Hon. Gifford Pinchot, chief of the Bureau of Forestry of the Department of Agriculture, delivered an interesting lecture in the Living Room of the Union last night on "Government Service as a Career." He emphasized the imperative need of university men in the service of the government for the work of conserving our natural resources.
Opportunities for public work at Washington are greater now than they have been for a long time, but university men have not yet grasped them.
In dealing with government service the conservation movement claims first attention. This movement has been well defined by ex-President Roosevelt, who founded and set it on foot, as the application of common sense to common questions for the common good. It deals not only with the material substratum of the wealth of the country but with the equable distribution of this material. The question then is a moral as well as a material one.
The fundamental question with which the country has to deal is that of the food supply of the people; how an increase in the productivity of the individual acre can be brought about; how we can carry our own people on our own soil. This problem is the basis of all others. There is great opportunity here for young men, but it must be remembered that money rewards from this kind of government service are not large. A man must take his satisfaction in serving his whole country, in the permanency of his position, in congenial surroundings, and in the complete scientific equipment that he has at his disposal.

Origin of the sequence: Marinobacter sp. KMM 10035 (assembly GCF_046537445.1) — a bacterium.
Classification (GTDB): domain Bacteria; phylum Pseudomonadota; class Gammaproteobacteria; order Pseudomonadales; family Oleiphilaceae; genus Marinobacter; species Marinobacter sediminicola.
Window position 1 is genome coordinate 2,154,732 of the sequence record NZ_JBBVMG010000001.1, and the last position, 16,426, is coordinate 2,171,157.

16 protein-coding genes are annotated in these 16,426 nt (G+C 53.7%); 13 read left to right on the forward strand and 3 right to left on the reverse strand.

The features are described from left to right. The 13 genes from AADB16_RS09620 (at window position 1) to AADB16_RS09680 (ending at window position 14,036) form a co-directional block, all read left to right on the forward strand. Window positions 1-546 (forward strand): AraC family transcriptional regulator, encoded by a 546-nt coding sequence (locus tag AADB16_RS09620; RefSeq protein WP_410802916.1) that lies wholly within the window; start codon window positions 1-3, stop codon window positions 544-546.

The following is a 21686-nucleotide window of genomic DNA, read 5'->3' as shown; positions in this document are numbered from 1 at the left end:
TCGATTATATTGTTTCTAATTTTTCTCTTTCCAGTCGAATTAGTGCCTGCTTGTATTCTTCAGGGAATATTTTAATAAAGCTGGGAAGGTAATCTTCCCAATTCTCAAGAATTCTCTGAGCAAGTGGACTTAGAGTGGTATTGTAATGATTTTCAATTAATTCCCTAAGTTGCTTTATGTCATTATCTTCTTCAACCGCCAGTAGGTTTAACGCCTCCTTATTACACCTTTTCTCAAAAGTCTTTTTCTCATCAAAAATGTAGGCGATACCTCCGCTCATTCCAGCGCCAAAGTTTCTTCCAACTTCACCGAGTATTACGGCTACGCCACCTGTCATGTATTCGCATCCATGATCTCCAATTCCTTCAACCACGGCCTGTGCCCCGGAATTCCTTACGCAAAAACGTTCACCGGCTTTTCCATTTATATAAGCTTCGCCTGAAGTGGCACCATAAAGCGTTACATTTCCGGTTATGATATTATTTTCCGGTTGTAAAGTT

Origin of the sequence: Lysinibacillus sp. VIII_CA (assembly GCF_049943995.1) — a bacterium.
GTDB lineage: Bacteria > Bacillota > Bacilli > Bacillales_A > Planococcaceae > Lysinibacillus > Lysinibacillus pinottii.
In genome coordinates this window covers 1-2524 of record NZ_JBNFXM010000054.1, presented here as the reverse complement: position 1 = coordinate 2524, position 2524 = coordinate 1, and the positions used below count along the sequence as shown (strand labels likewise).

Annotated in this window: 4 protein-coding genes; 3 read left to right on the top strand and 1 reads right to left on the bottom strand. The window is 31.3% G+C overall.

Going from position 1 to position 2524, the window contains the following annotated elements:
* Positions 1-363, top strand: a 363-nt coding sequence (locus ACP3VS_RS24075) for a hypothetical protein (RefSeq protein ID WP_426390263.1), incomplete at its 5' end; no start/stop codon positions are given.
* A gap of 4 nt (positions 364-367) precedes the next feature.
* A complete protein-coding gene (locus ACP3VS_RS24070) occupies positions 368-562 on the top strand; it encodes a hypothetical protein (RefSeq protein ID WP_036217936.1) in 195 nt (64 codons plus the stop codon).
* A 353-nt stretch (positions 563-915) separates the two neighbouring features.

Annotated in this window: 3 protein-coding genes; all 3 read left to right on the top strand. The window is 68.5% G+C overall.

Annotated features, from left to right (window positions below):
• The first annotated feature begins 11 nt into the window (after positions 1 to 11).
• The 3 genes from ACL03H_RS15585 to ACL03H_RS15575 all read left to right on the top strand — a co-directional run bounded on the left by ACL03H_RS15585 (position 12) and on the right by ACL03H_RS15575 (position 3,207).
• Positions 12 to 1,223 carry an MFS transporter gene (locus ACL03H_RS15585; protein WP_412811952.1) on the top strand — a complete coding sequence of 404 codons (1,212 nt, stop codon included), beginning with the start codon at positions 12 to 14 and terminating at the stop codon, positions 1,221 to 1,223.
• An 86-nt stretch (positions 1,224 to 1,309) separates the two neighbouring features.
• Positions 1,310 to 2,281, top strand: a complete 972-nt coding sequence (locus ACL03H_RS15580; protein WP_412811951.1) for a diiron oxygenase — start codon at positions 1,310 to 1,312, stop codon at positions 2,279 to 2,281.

The food question is the most important, but then comes that of the use of waterways. There is less water transportation in this country than in any other, and there is a great development ahead in this line.
Let us now look at the Forest Service, which is handling a tract of country greater than all the Atlantic States put together. A long list of our greatest industries are dependent on the preservation of our forests. We use more wood than any other nation in the world. Many young men are needed to take hold of this question and a great opportunity is open to a man who wants his life to count for something. To enter forestry a man needs to be perfectly sound, capable of hard work, both with his hands and head, and needs a long training. A forestry life does not mean great wealth, but it does mean a fine, manly, and wholesome life and a great benefit to the country. Indeed, there is no other line of work in which the satisfaction of life is so great.